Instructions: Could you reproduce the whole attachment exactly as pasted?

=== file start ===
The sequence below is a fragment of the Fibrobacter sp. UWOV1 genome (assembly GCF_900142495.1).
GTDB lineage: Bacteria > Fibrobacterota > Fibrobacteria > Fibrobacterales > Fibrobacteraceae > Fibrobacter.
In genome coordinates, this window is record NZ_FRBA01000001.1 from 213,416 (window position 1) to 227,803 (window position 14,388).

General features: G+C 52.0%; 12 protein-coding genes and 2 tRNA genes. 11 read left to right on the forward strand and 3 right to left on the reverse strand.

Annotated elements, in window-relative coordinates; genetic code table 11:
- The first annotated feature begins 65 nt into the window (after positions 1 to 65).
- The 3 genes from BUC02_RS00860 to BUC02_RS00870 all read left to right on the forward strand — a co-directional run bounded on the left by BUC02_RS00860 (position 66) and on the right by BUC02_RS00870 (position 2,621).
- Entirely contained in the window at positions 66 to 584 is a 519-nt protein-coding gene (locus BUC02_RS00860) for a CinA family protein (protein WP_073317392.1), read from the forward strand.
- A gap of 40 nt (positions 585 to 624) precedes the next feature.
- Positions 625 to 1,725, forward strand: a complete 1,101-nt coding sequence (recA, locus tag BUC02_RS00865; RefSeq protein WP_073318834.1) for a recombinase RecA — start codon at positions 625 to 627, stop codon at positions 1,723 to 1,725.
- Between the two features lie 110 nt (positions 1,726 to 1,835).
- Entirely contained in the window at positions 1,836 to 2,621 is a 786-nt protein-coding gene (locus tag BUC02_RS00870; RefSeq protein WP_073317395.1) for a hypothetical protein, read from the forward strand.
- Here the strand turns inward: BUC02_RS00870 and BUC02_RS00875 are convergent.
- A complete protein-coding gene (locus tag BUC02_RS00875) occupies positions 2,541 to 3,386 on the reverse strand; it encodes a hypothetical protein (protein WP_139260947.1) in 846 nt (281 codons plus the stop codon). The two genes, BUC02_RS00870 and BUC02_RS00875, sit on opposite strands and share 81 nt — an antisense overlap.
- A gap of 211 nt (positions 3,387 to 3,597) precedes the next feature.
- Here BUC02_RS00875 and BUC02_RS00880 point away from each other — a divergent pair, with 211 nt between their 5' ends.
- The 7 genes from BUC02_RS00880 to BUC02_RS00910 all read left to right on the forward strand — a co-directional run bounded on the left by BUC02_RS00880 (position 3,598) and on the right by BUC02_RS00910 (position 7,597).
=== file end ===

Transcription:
The sequence below is a fragment of the Fibrobacter sp. UWOV1 genome (assembly GCF_900142495.1).
GTDB lineage: Bacteria > Fibrobacterota > Fibrobacteria > Fibrobacterales > Fibrobacteraceae > Fibrobacter.
In genome coordinates, this window is record NZ_FRBA01000001.1 from 213,416 (window position 1) to 227,803 (window position 14,388).

General features: G+C 52.0%; 12 protein-coding genes and 2 tRNA genes. 11 read left to right on the forward strand and 3 right to left on the reverse strand.

Annotated elements, in window-relative coordinates; genetic code table 11:
- The first annotated feature begins 65 nt into the window (after positions 1 to 65).
- The 3 genes from BUC02_RS00860 to BUC02_RS00870 all read left to right on the forward strand — a co-directional run bounded on the left by BUC02_RS00860 (position 66) and on the right by BUC02_RS00870 (position 2,621).
- Entirely contained in the window at positions 66 to 584 is a 519-nt protein-coding gene (locus BUC02_RS00860) for a CinA family protein (protein WP_073317392.1), read from the forward strand.
- A gap of 40 nt (positions 585 to 624) precedes the next feature.
- Positions 625 to 1,725, forward strand: a complete 1,101-nt coding sequence (recA, locus tag BUC02_RS00865; RefSeq protein WP_073318834.1) for a recombinase RecA — start codon at positions 625 to 627, stop codon at positions 1,723 to 1,725.
- Between the two features lie 110 nt (positions 1,726 to 1,835).
- Entirely contained in the window at positions 1,836 to 2,621 is a 786-nt protein-coding gene (locus tag BUC02_RS00870; RefSeq protein WP_073317395.1) for a hypothetical protein, read from the forward strand.
- Here the strand turns inward: BUC02_RS00870 and BUC02_RS00875 are convergent.
- A complete protein-coding gene (locus tag BUC02_RS00875) occupies positions 2,541 to 3,386 on the reverse strand; it encodes a hypothetical protein (protein WP_139260947.1) in 846 nt (281 codons plus the stop codon). The two genes, BUC02_RS00870 and BUC02_RS00875, sit on opposite strands and share 81 nt — an antisense overlap.
- A gap of 211 nt (positions 3,387 to 3,597) precedes the next feature.
- Here BUC02_RS00875 and BUC02_RS00880 point away from each other — a divergent pair, with 211 nt between their 5' ends.
- The 7 genes from BUC02_RS00880 to BUC02_RS00910 all read left to right on the forward strand — a co-directional run bounded on the left by BUC02_RS00880 (position 3,598) and on the right by BUC02_RS00910 (position 7,597).